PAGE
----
Researchers Claim That Biting Into Whole Foods Can Lead To Bad Behavior In Kids
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The next time you are chided for bad behavior, blame it on the whole apple, pear or pretty much any uncut food that your parents packed in your lunch box. That's because biting into anything that requires the use of the front teeth, is likely to cause rowdy behavior in kids! At least that's the conclusion some researchers from Cornell University in Ithaca, New York, have reached, after observing the behavior of 12 elementary school students at a summer camp.
The study whose results were published last month in the scientific journal, Eating Behavior, was led by Brian Wansink, Professor and Director of the Cornell Food and Brand Lab. The researchers began by dividing the 6-10 year-olds into two groups.
On the first day, one group was given chicken on the bone - a food that they had to lift and bite into with their front teeth. The other was provided with the same chicken, except it was cut into dainty, bite-size pieces so that the only way to consume it, was with a fork. The following day, the foods were switched, so that the first group received the small pieces and cutlery, while the second, enjoyed the poultry on the bone. Each day, the camp counselors also gave the kids strict instructions to remain within a circle with a 9-foot radius.
The researchers diligently videotaped both the meal sessions and then asked behavioral experts, as well as, the camp counselors who were supervising the kids, to evaluate what ensued. Both agreed that the kids that were asked to bite the foods were twice as likely to exhibit aggressive behavior and disobey the adults, than those that were focused on eating their food with cutlery. If that isn't bad enough, the former group was also more likely to leave their assigned circle and even, stand and jump on the picnic tables!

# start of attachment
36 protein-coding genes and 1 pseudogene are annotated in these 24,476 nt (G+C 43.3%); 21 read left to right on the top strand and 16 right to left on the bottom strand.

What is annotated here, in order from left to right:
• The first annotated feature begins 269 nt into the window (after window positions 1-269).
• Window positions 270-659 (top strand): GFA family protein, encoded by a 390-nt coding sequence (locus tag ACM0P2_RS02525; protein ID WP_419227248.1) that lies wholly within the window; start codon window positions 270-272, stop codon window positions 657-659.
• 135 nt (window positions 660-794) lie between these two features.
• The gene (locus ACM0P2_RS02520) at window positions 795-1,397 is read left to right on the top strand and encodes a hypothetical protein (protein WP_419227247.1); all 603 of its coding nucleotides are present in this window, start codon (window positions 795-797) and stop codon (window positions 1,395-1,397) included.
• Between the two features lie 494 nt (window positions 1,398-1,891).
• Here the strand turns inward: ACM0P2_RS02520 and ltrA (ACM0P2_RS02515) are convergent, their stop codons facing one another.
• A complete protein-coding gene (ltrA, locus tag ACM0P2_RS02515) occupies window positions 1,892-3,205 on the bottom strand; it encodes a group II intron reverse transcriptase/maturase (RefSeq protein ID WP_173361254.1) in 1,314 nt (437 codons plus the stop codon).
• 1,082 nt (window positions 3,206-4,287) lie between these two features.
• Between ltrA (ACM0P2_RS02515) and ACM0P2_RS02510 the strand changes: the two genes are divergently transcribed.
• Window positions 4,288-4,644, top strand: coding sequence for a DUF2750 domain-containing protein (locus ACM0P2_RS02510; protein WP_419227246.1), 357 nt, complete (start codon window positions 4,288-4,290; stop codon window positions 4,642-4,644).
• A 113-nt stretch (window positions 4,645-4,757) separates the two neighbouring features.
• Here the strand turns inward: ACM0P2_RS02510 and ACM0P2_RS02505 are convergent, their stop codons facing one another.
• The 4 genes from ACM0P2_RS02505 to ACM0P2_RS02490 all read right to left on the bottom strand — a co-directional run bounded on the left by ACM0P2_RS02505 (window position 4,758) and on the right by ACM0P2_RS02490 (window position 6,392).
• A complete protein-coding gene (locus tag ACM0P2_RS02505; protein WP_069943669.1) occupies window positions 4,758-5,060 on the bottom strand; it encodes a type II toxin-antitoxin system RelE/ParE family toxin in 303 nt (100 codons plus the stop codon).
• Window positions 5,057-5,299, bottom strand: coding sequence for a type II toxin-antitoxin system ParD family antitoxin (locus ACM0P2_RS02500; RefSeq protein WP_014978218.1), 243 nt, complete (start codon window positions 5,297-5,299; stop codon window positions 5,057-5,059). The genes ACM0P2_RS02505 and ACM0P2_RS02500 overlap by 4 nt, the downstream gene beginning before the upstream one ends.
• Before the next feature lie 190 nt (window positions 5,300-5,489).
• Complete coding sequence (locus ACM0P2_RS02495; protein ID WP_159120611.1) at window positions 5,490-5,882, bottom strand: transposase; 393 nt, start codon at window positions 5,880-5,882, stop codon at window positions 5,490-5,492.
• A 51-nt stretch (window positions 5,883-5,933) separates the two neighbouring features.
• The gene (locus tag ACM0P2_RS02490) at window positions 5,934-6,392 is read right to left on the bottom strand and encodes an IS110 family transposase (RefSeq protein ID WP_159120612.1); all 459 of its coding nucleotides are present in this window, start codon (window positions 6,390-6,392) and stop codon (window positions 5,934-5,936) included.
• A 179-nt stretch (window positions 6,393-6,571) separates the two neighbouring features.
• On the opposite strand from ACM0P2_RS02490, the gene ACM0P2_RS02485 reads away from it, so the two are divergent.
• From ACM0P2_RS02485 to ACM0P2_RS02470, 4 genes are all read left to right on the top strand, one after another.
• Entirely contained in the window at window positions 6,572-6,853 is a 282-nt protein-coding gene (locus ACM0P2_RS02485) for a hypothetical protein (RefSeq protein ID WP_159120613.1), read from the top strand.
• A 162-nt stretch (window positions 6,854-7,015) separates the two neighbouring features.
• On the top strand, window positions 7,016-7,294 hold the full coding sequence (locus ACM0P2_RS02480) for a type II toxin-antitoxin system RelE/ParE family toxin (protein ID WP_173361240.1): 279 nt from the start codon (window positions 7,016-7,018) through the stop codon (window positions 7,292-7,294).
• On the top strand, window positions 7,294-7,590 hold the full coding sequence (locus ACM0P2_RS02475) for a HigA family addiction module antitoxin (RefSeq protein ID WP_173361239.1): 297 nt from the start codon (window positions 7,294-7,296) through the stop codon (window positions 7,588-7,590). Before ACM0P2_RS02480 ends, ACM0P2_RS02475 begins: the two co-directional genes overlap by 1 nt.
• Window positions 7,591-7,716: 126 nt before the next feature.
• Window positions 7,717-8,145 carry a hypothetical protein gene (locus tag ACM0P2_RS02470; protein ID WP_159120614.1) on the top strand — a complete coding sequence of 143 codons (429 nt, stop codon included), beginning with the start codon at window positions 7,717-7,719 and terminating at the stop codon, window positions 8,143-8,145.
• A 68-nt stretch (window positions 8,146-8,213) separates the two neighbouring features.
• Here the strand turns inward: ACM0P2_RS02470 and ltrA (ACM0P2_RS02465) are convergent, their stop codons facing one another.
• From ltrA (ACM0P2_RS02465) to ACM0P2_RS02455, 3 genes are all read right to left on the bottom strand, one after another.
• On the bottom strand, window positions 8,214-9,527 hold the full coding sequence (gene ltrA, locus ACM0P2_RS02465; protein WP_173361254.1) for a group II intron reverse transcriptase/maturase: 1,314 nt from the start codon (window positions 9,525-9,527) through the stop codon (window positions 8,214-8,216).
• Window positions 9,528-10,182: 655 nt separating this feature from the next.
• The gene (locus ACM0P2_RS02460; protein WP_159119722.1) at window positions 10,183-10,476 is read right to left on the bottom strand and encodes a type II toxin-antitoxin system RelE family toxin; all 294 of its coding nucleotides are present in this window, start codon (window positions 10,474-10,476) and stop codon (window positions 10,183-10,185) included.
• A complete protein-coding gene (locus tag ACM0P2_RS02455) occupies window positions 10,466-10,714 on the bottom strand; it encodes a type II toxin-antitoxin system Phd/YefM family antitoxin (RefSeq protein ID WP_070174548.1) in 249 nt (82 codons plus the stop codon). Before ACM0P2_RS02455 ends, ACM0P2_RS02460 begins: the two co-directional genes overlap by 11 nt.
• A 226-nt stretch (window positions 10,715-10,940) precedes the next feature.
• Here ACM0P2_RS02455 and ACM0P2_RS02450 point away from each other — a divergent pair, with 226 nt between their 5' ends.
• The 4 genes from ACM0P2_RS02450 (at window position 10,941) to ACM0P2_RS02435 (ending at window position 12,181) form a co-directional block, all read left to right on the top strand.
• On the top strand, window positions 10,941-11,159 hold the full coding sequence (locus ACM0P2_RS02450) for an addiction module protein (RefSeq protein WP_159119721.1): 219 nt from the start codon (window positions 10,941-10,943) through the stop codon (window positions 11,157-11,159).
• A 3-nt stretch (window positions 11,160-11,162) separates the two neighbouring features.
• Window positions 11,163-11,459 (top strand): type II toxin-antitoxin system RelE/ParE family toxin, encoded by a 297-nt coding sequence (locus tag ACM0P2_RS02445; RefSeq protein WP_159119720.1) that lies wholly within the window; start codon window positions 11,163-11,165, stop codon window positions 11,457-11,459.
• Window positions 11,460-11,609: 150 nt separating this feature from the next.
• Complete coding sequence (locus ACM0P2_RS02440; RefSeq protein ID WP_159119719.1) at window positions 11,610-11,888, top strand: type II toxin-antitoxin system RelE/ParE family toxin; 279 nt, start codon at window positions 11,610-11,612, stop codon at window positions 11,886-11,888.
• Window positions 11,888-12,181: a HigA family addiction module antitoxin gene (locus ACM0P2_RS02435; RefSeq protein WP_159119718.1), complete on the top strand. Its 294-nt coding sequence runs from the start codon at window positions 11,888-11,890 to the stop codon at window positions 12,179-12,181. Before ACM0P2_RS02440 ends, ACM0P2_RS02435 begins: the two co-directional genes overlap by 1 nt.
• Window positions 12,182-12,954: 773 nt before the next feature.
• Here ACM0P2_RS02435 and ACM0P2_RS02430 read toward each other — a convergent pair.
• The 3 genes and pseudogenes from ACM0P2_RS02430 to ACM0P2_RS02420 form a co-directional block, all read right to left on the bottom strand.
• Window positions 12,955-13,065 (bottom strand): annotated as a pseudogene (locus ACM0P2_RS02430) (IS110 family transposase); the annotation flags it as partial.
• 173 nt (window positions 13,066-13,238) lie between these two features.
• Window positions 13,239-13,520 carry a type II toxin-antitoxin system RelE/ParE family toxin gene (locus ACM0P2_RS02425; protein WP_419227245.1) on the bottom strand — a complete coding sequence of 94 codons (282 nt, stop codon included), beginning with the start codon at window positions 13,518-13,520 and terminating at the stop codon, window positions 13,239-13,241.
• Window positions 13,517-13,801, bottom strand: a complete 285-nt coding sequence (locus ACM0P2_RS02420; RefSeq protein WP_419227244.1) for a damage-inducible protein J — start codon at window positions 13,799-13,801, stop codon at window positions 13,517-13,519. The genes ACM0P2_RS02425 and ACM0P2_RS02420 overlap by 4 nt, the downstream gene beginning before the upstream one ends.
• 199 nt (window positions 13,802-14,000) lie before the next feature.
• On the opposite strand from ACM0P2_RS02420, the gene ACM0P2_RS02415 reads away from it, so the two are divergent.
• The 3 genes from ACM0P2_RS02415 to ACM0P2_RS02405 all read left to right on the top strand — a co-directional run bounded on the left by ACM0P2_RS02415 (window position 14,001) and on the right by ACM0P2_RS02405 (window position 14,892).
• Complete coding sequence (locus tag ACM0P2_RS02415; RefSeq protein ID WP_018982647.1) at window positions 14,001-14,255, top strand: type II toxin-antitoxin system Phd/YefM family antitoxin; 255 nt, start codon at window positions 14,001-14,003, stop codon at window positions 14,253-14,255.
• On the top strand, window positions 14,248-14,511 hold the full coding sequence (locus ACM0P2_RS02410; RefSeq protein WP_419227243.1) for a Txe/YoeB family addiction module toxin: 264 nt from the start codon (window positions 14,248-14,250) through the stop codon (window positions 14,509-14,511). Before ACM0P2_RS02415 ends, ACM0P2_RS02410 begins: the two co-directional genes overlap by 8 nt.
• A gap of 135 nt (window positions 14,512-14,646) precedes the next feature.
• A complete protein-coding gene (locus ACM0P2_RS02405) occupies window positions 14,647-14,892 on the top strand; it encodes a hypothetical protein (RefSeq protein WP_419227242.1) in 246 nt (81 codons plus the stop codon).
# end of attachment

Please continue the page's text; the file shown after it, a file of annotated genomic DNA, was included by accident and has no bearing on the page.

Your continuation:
This has led Mr. Wansink and his team to conclude that for some reason, kids that bite into their food are more likely to exhibit bad behavior than those forced to eat with cutlery. Hence, he advices parents that wish to enjoy a peaceful meal to cut up any foods they serve to their kids!
Resource: foodpsychology.cornell.edu, sciencedaily.com
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- alphadogover 1 yearI have ADHD that's to blame for my bad behavior
- wolfy_bluealmost 2 yearsThis is hard to believe. I eat non cut food 99.9 % of the time. And I'm not like crazy bad behavior.
- gold3nglareabout 2 yearscan't blame em. Healthy food sometimes tastes like dirt. I would get annoyed too
- bscabout 2 yearsHuh. This is very interesting!
- bozysoty-160215184088over 2 yearsI disagree with the scientist because you never know if the kids act that way.
- blue_fox_740over 2 yearsthat can't be true but if it is how do we eat sandwiches?
- sproutsugoi6 monthsBc they're literally made with all ingredients that were cut from something. .-.
- hialmost 4 yearsar-ar-are y-y-you s-s-sure a-a-about t-t-that???
- kcufalmost 4 yearsi dont think it is true because i always eat with my hands and it dodent make me crazy
- bla blaalmost 4 yearswow not true
- kaileyalmost 4 yearsalright, I'm a kid myself, I think this information is not a reliable source. in some ways, it can be yes. but if you come back into reality, I really think eating foods, utensil or not wouldn't affect any sort of behavior, just remember the fork was invented to make eating easier and make you look more civilized. I highly doubt due to previous studies about utensils and the history behind them would make a difference to kids behavior today.